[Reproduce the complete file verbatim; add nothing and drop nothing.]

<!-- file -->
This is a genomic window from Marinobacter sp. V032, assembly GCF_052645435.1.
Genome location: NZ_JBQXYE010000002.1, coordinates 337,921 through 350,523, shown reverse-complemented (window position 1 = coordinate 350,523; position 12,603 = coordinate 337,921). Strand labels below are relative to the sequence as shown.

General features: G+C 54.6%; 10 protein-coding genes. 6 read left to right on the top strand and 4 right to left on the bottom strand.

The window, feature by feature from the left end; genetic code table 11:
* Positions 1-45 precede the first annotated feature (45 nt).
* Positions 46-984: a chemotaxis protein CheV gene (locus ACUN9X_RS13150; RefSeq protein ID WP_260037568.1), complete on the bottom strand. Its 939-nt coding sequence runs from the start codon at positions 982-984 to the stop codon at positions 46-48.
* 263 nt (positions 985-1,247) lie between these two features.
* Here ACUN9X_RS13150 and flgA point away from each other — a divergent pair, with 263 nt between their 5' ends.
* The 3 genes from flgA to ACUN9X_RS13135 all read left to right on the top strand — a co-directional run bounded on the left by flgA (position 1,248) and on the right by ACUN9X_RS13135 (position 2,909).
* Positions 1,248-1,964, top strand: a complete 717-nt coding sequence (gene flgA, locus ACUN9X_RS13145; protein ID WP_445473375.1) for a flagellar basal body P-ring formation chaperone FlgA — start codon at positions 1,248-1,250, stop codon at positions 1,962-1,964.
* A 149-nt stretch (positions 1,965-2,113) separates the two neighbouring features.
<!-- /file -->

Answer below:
This is a genomic window from Marinobacter sp. V032, assembly GCF_052645435.1.
Genome location: NZ_JBQXYE010000002.1, coordinates 337,921 through 350,523, shown reverse-complemented (window position 1 = coordinate 350,523; position 12,603 = coordinate 337,921). Strand labels below are relative to the sequence as shown.

General features: G+C 54.6%; 10 protein-coding genes. 6 read left to right on the top strand and 4 right to left on the bottom strand.

The window, feature by feature from the left end; genetic code table 11:
* Positions 1-45 precede the first annotated feature (45 nt).
* Positions 46-984: a chemotaxis protein CheV gene (locus ACUN9X_RS13150; RefSeq protein ID WP_260037568.1), complete on the bottom strand. Its 939-nt coding sequence runs from the start codon at positions 982-984 to the stop codon at positions 46-48.
* 263 nt (positions 985-1,247) lie between these two features.
* Here ACUN9X_RS13150 and flgA point away from each other — a divergent pair, with 263 nt between their 5' ends.
* The 3 genes from flgA to ACUN9X_RS13135 all read left to right on the top strand — a co-directional run bounded on the left by flgA (position 1,248) and on the right by ACUN9X_RS13135 (position 2,909).
* Positions 1,248-1,964, top strand: a complete 717-nt coding sequence (gene flgA, locus ACUN9X_RS13145; protein ID WP_445473375.1) for a flagellar basal body P-ring formation chaperone FlgA — start codon at positions 1,248-1,250, stop codon at positions 1,962-1,964.
* A 149-nt stretch (positions 1,965-2,113) separates the two neighbouring features.